Silver Siege Ingot

M29/1 and M29/2 (pictured)
38x28 mm and 30 x 27 mm

Only seven Silver Siege Ingots are known to exist. We are lucky to have two of them in our collection. These small objects provide a fascinating glimpse into life on Malta after the French invasion of 1798.

Napoleon attacked Malta on route to Egypt. The strategic location of the island, situated in the middle of the Mediterranean was particularly appealing to the General. He requested to enter the harbour on 7th June 1798 but his request was denied. Napoleon declared Valletta an enemy city, beginning a siege that lasted until 12th June when the Order surrendered.

The Order were forced to leave Malta and travelled to Trieste with their relics. Napoleon remained on the Island until the 18th June, in which time he issued several laws. These laws brought Malta’s institutions and administration in line with those recently introduced in the new French Republic.

Such dramatic change caused unrest among the religious Maltese. On 2nd September 1798, the population revolted against the French invaders and forced them into the city of Valletta.

Blockaded in Valletta, the French authorities were dealing with a coinage shortage. The British blockade on the island meant that they could not access the resources required to continue minting coins. To tackle this, they decided to manufacture ingots.  Much of the Order’s treasure had been looted then quickly lost at sea during the Battle of the Nile. Consequently, the remaining precious metal on the island belonged to the Maltese. In early 1799 the French seized the gold and Silver of the Monte di Pieta, the institutional pawnbrokers, and melted it down to cast into bars.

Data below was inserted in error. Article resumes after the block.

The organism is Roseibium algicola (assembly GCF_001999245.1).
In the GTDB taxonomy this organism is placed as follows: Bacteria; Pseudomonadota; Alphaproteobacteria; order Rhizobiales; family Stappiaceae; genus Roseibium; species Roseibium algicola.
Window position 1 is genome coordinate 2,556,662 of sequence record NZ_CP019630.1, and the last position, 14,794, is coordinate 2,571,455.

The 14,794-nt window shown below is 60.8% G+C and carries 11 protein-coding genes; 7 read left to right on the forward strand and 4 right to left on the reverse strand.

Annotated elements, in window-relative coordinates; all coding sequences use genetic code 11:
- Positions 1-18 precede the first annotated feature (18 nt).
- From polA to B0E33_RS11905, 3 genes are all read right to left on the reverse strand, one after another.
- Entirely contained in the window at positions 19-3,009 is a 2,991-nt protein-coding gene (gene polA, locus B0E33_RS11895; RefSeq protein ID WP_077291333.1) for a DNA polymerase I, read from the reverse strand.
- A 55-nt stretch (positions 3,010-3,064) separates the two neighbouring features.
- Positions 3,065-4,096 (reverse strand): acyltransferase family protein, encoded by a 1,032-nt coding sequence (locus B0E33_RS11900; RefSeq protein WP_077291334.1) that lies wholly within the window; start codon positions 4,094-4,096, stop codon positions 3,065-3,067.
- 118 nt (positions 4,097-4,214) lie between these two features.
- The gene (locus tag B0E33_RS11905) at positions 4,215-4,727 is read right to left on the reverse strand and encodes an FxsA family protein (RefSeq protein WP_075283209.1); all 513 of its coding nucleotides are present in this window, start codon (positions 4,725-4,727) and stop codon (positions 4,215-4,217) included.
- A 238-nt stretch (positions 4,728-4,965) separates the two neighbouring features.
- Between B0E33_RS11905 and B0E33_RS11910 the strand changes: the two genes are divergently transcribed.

Over 4000 silver ingots were cast in fourteen batches. Each casting is identified by letters ranging from “A” to “P” except for “I”. Our ingots both bear the letter “L”. Around 400 gold ingots were also created in a variety of weights. Two castings were made. Those from the first casting were never circulated but the second casting, which created the bulk of the ingots, all bore the letter “I”. Today, only one of these gold ingots survives, preserved in the National Collection of Malta.

All ingots were stamped with an intrinsic value in Scudi as well as the subdivisions tari and grani. Additionally, they all bear a lion rampart in an oval frame. Where the ingot had been separated from the rest of the bar, a paschal lamb was struck to prevent further clipping.

On 24th April 1799, it was declared that the ingots should be received and exchanged as money for the value ascribed to them. Refusing the ingots or giving them a lower value became an offence.

The French Occupation of the Malta ended in September 1800 with the help of the British. Malta became a British Protectorate, and in 1814 the Island officially became part of the British Empire in the Treaty of Paris.



The Museum of the Order of St John would like to thank all those who have supported and continue to support its work. In particular, the Museum would like to thank the following for their generosity: